What is perhaps most astonishing about the pictures of Sasha and Sloane in The New Life is that the girls are hardly recognizable as the same people, though according to Sarfati the photographs of them were nearly all taken on the same day. The most memorable picture-one of Sarfati’s most recognized-is the portrait of Sloane in a long orange wig, wearing a brilliant red dress and enormous sunglasses, glancing downward. In another picture, again in the funky Oakland loft, she is blond and smokes a cigarette, looking at the photographer bemusedly, inquisitively.

Sarfati’s current project, She, in a sense doubles the stakes of her investigation into familial pairings: it revisits the two sisters, now a few years older, alongside their mother, Christine, and her sister, Gina. Sloane and Sasha no longer live with their mother; now each girl shares an apartment with other roommates in Oakland. Gina too lives in Oakland, while Christine lives in Los Angeles, pursuing a singing career. Sarfati is careful to point out that though her two last series share two subjects, they are different projects. Here, no one is photographed with anyone else; everyone is seen alone, in her own space. Sarfati is interested in the implied drama enacted here between the two younger women and two older women. The mood of these pictures, in less expert or sensitive hands, might recall the emotional level of a soap operaone has the sense that the issues are ongoing, as they are on TV dramas. Though there are anxieties and real competitiveness manifested in the way they all dress and comport themselves, we also sense an emotional cohesion among these four women. They look as though they belong to the same tribe, will stick together, are conscious of one another, worry about one another.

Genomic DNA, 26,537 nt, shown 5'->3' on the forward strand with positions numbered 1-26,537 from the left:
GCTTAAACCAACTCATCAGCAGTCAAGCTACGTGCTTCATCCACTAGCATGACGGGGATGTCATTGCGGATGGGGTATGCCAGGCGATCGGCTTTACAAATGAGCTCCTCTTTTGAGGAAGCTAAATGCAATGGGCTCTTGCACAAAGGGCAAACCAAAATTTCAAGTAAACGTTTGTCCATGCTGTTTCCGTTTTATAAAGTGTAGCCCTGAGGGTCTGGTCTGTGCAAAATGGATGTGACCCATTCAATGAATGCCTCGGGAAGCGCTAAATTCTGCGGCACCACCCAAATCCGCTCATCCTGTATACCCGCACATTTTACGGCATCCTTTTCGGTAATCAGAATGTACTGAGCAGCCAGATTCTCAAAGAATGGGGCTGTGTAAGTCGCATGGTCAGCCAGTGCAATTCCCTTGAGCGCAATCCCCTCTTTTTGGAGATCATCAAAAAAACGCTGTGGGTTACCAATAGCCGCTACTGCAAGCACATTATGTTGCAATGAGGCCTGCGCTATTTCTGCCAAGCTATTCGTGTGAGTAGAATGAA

As difficult as it is to tell who is who in the earlier pictures, it is perhaps even harder now. Not only do the two younger girls look different in almost every picture, the older women have slender, angular bodies, like the girls’. Christine, their dark-haired mother, can hardly be distinguished from her sister, Gina, who is naturally blond but wears a black wig. Christine has the same inward gaze and the same outward sense of costume her daughters have. The mother and the aunt have tattoos on their shoulders. Christine puts on a bridal dress for the camera, a costume she keeps even though she was never married in it. Like her children, the mother is shown in intense thought, caught up in her own imagination; we see her hesitating on the stairs between the house and the street, as though trying to remember something she has forgotten. Sarfati photographed Sloane sitting in a San Francisco home, holding up a toddler’s one-piece wrap, examining it as though she is trying to find something in it. Sloane is at her first job, as a babysitter, and as she folds the clothes, seated on the floor with the light coming in from the window behind her, she seems older in her new blond hair than the self-conscious-looking young woman in red hair standing just inside a room in Oakland. Sarfati notes that Sloane’s sister, Sasha, has a tattoo that reads “Mother” on her shoulder. So while it may seem that roles are malleable, that self-invention is not only possible but liberating, Sarfati finds the essential and perceptible links that weave these women together.